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Release Date: 8/4/1998
Contact Information: Lois Grunwald, U.S. EPA, (415) 744-1588

      (San Francisco)--The U.S. Environmental Protection Agency (U.S. EPA) today announced the award of environmental education grants totaling $49,691 to three Hawaiian organizations.

     "Education is the key for people to understand the world around them and make meaningful choices in their lives and communities," said Felicia Marcus, U.S. EPA's regional administrator. "These grants will help young people to a greater understanding of how we are all linked and responsible for both our local and global environments."  

     Including the Hawaii grants, EPA awarded grants totaling $200,000 to 25 organizations in the western states. Recipients of the grants include school districts, colleges and universities, non-profit organizations, and city, county, tribal, regional and state government agencies.

     The grants, awarded under EPA's National Environmental Education Act (EEA), will provide funding to support projects that will address significant environmental issues. Each organization will contribute matching funds. For more information on EPA's environmental education programs, access EPA's web site at:

The recipients are:

Hawaii Department of Education, KidScience, Hawaii -$20,000 Watershed Detectives This project will fund five one-hour television broadcasts of  "Watershed Detectives" on the KidScience public broadcast network for fifth and sixth grade classes.  Each broadcast will feature demonstrations presented by professional environmental experts  and an on-camera teacher.  Students on all islands may participate by calling in on the telephone or Internet.  In-service training for teachers will offer activities that students can use before and after the broadcasts to measure the health of a watershed and develop individual action plans.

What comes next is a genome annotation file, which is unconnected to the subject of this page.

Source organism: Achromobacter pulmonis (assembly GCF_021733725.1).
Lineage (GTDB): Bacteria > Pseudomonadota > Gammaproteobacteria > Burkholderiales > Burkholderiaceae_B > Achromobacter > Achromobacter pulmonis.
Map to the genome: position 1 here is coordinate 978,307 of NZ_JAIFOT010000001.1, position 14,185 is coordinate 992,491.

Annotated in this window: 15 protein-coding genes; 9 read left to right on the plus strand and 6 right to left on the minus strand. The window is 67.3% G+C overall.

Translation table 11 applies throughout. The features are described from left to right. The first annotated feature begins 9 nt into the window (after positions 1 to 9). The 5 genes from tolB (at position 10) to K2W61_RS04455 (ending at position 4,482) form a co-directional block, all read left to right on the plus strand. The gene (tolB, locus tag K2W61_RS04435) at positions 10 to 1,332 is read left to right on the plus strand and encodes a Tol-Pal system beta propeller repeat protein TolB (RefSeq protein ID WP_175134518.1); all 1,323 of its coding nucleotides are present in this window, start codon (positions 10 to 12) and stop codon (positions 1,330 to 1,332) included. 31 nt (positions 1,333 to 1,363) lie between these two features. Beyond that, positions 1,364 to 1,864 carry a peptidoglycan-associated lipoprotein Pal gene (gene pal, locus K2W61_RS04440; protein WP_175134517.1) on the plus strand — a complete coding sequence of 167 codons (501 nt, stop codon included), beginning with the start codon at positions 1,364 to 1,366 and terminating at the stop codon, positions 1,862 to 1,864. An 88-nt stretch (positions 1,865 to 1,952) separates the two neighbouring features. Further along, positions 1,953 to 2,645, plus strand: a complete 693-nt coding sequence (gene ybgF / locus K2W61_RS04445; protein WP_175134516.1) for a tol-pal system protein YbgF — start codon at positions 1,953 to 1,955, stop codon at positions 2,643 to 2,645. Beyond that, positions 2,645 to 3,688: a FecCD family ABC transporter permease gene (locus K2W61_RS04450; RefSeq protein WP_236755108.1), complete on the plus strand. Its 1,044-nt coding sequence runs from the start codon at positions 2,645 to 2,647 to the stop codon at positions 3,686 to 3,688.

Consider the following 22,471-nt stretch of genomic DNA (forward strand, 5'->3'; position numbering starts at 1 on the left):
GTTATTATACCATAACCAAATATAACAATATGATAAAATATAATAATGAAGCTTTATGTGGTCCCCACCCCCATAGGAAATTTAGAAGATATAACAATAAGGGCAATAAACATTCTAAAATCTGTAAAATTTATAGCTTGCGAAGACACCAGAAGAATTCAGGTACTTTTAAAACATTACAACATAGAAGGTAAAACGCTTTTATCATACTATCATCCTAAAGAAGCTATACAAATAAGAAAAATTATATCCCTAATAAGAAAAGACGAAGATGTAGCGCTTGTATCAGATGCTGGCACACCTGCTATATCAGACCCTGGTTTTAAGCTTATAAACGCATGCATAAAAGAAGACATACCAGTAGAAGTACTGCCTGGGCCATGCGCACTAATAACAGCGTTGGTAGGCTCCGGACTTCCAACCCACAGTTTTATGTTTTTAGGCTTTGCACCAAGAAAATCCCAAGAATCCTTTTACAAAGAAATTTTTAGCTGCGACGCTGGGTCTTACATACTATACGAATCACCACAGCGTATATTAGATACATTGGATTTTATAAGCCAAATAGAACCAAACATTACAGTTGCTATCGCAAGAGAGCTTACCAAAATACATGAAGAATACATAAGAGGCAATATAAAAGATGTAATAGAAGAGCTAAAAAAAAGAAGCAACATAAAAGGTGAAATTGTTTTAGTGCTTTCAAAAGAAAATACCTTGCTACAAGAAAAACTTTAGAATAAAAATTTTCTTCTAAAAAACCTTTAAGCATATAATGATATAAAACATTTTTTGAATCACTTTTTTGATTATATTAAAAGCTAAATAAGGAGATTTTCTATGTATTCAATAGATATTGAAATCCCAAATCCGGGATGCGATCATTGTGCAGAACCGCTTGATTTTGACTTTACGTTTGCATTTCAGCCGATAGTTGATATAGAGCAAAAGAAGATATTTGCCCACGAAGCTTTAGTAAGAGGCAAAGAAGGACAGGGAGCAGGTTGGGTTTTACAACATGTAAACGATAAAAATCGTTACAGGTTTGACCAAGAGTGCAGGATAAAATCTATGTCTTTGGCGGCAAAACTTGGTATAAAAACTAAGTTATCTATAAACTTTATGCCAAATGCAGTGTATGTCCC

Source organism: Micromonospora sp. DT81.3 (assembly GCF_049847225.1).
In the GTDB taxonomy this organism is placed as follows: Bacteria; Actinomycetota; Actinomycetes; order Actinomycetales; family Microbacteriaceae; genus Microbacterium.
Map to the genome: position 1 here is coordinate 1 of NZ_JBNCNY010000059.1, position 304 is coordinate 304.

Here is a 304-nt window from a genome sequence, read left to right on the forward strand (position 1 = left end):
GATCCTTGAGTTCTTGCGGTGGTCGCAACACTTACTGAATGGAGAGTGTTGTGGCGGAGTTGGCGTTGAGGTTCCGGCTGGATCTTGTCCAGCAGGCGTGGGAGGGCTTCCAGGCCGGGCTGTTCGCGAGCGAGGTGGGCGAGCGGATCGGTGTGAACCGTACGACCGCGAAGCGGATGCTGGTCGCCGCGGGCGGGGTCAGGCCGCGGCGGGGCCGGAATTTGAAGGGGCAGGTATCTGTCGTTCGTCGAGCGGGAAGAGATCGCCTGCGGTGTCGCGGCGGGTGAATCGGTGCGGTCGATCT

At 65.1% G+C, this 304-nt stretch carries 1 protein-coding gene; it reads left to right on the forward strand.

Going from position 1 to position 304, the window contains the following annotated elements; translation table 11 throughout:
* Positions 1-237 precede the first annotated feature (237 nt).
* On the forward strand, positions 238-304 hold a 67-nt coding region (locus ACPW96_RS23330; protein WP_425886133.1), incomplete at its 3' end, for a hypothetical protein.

Manoa School, Hawaii -$4,716 Manoa School -Ala Wai Canal Watershed This project will fund a one day workshop to train Manoa's faculty in use of Global Learning and Observations to Benefit the Environment (GLOBE) instruments and protocols to allow students to conduct experiments in and around Manoa Stream.  Dr. Eric DeCarlo of the University of Hawaii's Department of Oceanography will provide  technical guidance for the project's environmental measurements and directing field studies that can safely be carried out by students. The Manoa Stream, which once provided fish and water sports recreation for the community, is closed to these activities due to pollution.  Students will forward data collected to the Clean Water Branch of the Department of Health and to GLOBE's database.

Nature Conservancy of Hawaii, Hawaii -$24,975 Project Stewardship This project will expand its current interactive partnership with natural resources managers for promoting environmental stewardship to two more Oahu high schools.  The year-long program encompasses five modules each of which contains specific pre-site, on-site, and post-site learning experiences that follow a progression of skills designed to prepare students for field activities.  The five modules are: biodiversity and stewardship, plant propagation techniques, invasive alien species control, revegetation and restoration, and mapping, monitoring, and stewardship.  As part of the curriculum, students will be  responsible for producing individual or team-based final projects based on the outcomes of their module study.

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